After Iris leaves, a herald returns from earth with good news. People have forgotten about such former heroes as Sparta and Socrates and are admiring birds. They even adopt avian habits. They perch on twigs and give themselves bird nicknames. For example, Opuntius is “the One-Eyed Crow” and Syracosius is “the Jay.” The herald expects that thousands of people will come to the city to ask for plumage.
The demand for wings is so great that the city has difficulty gathering a sufficient amount of feathers.
After a brief choral interlude, Prometheus arrives on the scene. He does not want Zeus to know that he has visited the city, so he first shields his face and then holds a parasol over his head so that Zeus cannot see him. He tells Pisthetaerus that the gods have not received any sacrifices since the time when the city was built, so they are sending an embassy to the city to negotiate. He advises Pisthetaerus not to make peace unless they agree to give him Royalty, a beautiful maid who takes care of the thunderbolts of Zeus and everything else that pertains to his government.
After another short choral interlude, the embassy arrives. It consists of Poseidon, Heracles, and Tiballus, a barbarian god who is rather inarticulate. (According to Wikipedia, the last-named god was a deity of a Thracian people called the Tiballians.)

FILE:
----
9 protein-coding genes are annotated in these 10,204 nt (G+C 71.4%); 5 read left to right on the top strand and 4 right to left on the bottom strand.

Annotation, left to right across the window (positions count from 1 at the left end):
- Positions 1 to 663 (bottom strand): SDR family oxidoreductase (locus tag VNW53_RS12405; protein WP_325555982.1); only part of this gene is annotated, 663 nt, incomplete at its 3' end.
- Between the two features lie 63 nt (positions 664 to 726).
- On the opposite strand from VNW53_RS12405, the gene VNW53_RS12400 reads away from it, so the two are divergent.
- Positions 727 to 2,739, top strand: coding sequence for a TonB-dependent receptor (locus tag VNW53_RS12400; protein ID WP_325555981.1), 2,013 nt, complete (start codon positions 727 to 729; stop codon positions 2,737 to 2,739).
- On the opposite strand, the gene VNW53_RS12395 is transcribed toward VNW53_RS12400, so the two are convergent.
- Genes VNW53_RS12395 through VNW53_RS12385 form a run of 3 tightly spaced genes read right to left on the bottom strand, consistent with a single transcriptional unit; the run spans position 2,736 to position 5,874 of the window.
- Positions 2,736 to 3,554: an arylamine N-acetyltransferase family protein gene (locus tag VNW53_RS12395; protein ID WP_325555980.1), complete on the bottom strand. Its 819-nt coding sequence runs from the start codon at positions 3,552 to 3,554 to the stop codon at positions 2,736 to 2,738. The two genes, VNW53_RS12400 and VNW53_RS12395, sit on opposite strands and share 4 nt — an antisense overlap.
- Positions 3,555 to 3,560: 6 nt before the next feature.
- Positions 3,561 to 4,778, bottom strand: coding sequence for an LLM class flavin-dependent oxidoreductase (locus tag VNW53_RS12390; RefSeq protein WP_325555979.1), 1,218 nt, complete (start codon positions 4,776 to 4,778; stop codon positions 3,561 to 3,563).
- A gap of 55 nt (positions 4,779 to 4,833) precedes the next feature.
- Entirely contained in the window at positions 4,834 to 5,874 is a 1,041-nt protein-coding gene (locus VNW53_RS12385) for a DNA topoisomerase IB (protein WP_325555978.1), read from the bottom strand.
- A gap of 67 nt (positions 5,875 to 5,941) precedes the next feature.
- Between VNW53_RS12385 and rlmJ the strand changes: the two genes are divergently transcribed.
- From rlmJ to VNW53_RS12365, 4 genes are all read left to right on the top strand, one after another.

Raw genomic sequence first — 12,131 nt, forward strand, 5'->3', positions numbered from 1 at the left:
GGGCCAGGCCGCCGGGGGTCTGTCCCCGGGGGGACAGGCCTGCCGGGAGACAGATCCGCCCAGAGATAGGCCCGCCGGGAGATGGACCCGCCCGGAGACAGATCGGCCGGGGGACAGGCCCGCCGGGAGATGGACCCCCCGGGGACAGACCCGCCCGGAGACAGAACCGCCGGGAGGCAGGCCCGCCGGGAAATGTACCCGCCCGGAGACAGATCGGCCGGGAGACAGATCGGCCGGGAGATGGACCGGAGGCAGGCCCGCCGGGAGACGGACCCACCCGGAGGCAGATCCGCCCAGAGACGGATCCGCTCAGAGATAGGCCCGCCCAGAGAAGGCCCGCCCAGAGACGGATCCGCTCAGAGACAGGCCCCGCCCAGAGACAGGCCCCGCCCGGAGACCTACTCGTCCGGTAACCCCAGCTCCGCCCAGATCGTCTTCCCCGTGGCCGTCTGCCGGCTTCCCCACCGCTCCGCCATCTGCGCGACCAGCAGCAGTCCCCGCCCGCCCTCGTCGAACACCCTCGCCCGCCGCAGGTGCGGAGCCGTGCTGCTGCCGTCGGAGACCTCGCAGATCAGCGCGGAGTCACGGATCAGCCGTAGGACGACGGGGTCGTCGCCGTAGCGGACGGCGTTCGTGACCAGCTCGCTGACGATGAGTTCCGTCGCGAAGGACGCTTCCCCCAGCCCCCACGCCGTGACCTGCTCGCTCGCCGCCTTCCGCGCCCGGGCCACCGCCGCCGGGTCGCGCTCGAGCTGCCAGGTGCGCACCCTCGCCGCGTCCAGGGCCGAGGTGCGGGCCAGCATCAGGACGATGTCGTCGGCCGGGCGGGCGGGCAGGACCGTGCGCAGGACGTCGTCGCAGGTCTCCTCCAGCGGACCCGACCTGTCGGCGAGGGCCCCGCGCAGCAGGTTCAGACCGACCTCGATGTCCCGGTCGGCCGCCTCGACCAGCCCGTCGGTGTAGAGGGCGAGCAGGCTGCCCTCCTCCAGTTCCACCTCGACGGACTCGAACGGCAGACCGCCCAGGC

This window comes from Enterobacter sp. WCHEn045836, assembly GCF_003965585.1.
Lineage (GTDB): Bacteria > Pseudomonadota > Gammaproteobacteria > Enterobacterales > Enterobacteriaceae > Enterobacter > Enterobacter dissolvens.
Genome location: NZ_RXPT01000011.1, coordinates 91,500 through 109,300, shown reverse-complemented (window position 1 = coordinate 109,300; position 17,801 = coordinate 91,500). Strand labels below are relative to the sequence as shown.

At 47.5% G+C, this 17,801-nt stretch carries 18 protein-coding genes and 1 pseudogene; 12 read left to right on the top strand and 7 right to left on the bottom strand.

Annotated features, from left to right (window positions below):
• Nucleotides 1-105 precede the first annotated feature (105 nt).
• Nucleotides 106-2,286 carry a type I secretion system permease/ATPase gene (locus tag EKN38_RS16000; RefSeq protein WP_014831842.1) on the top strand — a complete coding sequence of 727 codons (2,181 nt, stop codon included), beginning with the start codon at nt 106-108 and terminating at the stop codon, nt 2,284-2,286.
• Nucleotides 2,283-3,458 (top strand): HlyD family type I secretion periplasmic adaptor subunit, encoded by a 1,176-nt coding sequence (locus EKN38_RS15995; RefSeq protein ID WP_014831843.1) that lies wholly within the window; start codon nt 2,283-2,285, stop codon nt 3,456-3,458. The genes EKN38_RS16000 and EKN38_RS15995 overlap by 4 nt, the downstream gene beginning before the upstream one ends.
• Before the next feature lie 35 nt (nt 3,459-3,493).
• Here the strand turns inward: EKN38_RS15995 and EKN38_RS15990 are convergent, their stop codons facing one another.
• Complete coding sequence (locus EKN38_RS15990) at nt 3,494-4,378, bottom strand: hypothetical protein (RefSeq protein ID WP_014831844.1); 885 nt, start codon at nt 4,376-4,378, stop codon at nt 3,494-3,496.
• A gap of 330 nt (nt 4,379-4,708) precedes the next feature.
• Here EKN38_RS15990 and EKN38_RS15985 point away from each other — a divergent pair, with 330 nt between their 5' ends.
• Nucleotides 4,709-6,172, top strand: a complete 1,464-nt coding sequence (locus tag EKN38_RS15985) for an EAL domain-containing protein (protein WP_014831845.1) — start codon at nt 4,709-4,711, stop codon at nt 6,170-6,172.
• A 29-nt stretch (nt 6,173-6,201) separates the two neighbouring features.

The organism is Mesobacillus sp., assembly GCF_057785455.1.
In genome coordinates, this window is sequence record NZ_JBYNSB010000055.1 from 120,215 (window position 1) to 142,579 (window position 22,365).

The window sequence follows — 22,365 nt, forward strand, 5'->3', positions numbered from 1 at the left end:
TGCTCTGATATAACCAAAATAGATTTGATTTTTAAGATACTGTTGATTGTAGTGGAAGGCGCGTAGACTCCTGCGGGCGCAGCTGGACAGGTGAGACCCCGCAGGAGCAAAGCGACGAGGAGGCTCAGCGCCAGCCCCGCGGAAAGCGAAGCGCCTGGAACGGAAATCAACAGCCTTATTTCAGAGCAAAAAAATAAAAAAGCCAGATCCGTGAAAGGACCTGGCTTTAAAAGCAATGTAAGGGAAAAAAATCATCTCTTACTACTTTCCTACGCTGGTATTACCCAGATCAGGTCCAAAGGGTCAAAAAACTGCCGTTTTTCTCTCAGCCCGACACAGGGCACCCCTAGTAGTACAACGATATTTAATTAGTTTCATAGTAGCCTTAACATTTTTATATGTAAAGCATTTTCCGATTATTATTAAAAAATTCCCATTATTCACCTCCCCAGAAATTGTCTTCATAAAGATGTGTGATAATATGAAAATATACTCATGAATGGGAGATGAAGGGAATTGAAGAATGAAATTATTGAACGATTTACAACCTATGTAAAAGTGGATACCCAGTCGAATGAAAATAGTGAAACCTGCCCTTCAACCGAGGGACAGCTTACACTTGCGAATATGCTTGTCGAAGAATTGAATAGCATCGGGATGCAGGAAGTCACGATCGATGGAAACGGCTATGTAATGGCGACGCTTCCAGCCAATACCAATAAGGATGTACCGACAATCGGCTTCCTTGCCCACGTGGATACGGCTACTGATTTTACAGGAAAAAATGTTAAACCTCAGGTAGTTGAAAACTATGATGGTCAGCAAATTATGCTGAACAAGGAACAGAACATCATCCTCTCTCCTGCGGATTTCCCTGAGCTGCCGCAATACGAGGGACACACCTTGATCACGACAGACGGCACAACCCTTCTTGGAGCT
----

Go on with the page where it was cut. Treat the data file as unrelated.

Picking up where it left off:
In the ensuing discussion, Pisthetaerus agrees to peace if Zeus restores the scepter to the birds. Heracles quickly agrees to the terms because he is a glutton and is very anxious to receive sacrifices once more. However, Poseidon objects. Nevertheless, when Pisthetaerus explains some of the advantages that will result when the birds become lords of the universe and when the inarticulate mutterings of Tiballus are interpreted as assent to the terms of Pisthetaerus, Poseidon acquiesces.
Then Pisthetaerus mentions one thing that he had previously forgotten. He will allow Zeus to keep Hera, but Pisthetaerus wants the maiden Royalty to be his wife.
Poseidon then wishes to break off negotiations and go home, but Heracles still wants peace. Poseidon points out that Heracles is the heir of Zeus. If Zeus gives up his throne, he will become poor, and Heracles will not inherit anything when Zeus dies.
Pisthetaerus tells Heracles that he is not the heir of Zeus because he is illegitimate. He quotes Solon, an Athenian legislator, who says that if a man dies without legitimate heirs, the estate should be divided among the nearest kinsmen. So Poseidon, the brother of Zeus, would be one of the heirs.
Pisthetaerus wins Heracles over by fair promises, but Poseidon still opposes the agreement. So Tiballus has the deciding vote. Tiballus again expresses himself in a clumsy fashion, and Heracles adroitly persuades everyone that Tiballus has agreed to surrender the maiden Royalty.
Royalty comes, bringing the thunderbolts of Zeus with her. In the final scene, Pisthetaerus is wearing a kingly crown and escorting Royalty. The chorus sings wedding songs, and Pisthetaerus invites all the birds to the wedding feast.
“The Complete Plays of Aristophanes”; Moses Hadas, editor
The Internet Classics Archive: The Birds by Aristophanes
Wikipedia: The Birds (Play)